Rising home prices imperil Atlanta’s draw

Rising home prices threaten to chill one of metro Atlanta’s most valuable selling points: the affordability of housing.

In four of the five core counties of the region, it takes more than 25 percent of average wages to make monthly payments on a median-cost home, according to a parsing of the data by Attom Data Solutions.

Among core counties, the mismatch of income and price is worst in Gwinnett County, where 31 percent of wages are needed.

The two big variables in the equation – consumer income and house prices – have simply not been moving in tandem, said Daren Blomquist, senior vice president at Attom.

“While home price appreciation in the second quarter accelerated to the fastest pace in more than three years, wage growth turned negative,” he said. “That combination of accelerating home price growth and slowing wage growth, along with (higher) mortgage interest rates, eroded home affordability nationwide.”

In some places, average wages have actually gone down.

So even if Atlanta looks better than many cities, the shift here hurts because it feels like a bigger change, Blomquist said.

“Buying a home now takes a bigger bite out of income than what they would expect based on historical market trends,” he said.

Atlanta is not unique. According to Blomquist, 87 percent of all markets show median home prices rising faster than wages. Since 2011, home prices nationally are up 69 percent while average weekly wages have increased 9 percent, he said.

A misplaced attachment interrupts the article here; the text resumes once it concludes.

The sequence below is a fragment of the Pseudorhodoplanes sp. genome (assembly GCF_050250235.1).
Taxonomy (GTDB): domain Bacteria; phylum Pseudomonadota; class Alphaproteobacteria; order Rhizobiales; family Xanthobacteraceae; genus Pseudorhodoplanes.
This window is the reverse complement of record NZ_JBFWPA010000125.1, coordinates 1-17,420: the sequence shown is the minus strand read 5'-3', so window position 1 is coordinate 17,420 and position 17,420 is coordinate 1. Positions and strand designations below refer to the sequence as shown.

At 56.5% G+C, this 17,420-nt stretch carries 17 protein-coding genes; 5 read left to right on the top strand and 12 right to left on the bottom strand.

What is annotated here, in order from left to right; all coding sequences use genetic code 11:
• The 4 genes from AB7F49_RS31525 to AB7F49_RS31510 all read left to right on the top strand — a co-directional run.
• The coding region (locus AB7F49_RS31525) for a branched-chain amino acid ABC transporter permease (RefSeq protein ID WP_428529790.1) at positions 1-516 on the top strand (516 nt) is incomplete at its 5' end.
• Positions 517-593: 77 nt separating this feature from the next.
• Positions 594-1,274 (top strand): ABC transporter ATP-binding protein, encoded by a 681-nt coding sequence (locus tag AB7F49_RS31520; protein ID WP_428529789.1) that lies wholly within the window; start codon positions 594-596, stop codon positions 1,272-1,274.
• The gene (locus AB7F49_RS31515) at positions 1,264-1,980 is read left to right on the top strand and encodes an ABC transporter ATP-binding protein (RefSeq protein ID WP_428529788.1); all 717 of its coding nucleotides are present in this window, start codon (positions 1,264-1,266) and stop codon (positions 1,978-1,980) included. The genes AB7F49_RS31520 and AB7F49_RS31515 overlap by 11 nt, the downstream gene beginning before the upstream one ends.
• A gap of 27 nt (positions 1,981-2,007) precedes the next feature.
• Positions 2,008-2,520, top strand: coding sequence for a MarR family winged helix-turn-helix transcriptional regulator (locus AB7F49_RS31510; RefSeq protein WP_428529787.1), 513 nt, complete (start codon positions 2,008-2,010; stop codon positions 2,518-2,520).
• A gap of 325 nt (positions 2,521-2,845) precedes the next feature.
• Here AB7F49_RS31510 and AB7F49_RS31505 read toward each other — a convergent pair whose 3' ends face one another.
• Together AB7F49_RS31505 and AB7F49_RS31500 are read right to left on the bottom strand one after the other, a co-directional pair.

But metro Atlanta’s population growth – several hundred percent over the past two decades – is largely the result of transplants from all over the country joining in and adding to a vibrant economy. One draw has been relatively cheap housing, and lots of it.

That makes the latest figures troubling, said Mekael Teshome, vice president and economist for the PNC Financial Services Group. “If affordability erodes, that weakens one of the competitive advantages that Atlanta has.”

Many a corporate transfer has delighted in the home they could buy in Atlanta with profits from the sale of a much older, smaller house back in a place like Chicago, New York or Los Angeles. Not that Atlanta is yet challenging those denser, older, more expensive areas for priciness.

For instance, it takes 50 percent of a median income earner’s pay to buy a median-priced new home in Los Angeles, according to Zillow.

Teshome doesn’t expect Atlanta area prices to plateau, so the fix has to come from the other variable.

“Looking six months or more ahead, I do believe that wages will pick up,” he said. “If they don’t, that would be a problem.”

But the lure could be less lustrous – especially for people who are already here, renting apartments and relying on their Atlanta-level incomes to make a purchase.

It is the lowest level of affordability in nearly nine years, according to Attom calculations.

Not surprisingly, the areas hit hardest by the housing crash and recession have recovered the least and, largely because of still-depressed prices, remain the most affordable homes.